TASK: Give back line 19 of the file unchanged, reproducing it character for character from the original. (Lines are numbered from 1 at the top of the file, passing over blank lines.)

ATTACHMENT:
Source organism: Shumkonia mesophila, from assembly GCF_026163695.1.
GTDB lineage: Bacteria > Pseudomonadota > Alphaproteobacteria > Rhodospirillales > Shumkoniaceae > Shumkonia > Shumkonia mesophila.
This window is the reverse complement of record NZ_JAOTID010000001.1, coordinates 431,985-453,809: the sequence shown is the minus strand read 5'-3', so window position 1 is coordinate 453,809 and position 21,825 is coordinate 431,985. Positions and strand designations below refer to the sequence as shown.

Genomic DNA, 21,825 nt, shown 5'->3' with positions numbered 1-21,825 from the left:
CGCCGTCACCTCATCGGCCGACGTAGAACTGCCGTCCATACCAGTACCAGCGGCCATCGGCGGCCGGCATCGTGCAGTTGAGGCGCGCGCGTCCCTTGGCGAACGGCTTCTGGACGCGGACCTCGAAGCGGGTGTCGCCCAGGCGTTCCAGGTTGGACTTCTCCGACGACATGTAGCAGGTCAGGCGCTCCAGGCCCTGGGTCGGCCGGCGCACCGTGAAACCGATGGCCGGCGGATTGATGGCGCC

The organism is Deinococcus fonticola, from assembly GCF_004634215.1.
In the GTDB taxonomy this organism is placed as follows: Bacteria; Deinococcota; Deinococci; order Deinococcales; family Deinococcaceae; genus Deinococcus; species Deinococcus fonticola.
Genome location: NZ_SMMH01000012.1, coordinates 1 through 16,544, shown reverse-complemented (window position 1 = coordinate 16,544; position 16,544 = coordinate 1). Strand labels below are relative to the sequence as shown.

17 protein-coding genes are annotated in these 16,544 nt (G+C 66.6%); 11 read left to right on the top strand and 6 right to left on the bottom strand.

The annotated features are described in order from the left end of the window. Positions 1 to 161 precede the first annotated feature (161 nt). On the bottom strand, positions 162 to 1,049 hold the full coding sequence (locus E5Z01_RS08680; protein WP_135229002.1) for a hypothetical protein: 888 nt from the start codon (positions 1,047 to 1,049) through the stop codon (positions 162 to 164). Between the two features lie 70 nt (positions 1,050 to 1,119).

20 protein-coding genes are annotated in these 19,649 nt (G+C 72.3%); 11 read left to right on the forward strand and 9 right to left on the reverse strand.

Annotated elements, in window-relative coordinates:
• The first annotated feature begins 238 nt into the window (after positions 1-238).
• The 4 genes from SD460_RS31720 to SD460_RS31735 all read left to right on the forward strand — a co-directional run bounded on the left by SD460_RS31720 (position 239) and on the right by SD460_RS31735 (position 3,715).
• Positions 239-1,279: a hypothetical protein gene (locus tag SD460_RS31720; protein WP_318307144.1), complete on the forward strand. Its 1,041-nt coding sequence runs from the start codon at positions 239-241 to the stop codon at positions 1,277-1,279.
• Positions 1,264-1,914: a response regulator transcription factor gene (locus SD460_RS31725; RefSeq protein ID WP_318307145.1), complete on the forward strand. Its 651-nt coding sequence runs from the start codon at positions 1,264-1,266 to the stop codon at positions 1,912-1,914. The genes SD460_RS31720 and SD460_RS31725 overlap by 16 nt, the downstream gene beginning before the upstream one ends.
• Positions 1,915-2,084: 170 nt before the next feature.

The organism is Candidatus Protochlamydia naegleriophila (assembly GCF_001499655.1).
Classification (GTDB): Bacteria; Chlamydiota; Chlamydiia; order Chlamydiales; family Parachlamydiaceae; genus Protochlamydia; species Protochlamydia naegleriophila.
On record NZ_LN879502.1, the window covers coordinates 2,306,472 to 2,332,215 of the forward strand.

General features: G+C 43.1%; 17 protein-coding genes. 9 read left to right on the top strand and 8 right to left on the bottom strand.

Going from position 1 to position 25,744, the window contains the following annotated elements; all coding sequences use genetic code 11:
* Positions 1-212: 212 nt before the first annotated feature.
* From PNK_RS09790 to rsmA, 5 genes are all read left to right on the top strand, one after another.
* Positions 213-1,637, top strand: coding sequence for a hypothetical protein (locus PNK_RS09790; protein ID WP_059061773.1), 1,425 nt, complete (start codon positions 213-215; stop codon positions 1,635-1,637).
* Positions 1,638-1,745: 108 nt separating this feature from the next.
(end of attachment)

Classification (GTDB): Bacteria; Chlamydiota; Chlamydiia; order Chlamydiales; family Parachlamydiaceae; genus Protochlamydia; species Protochlamydia naegleriophila.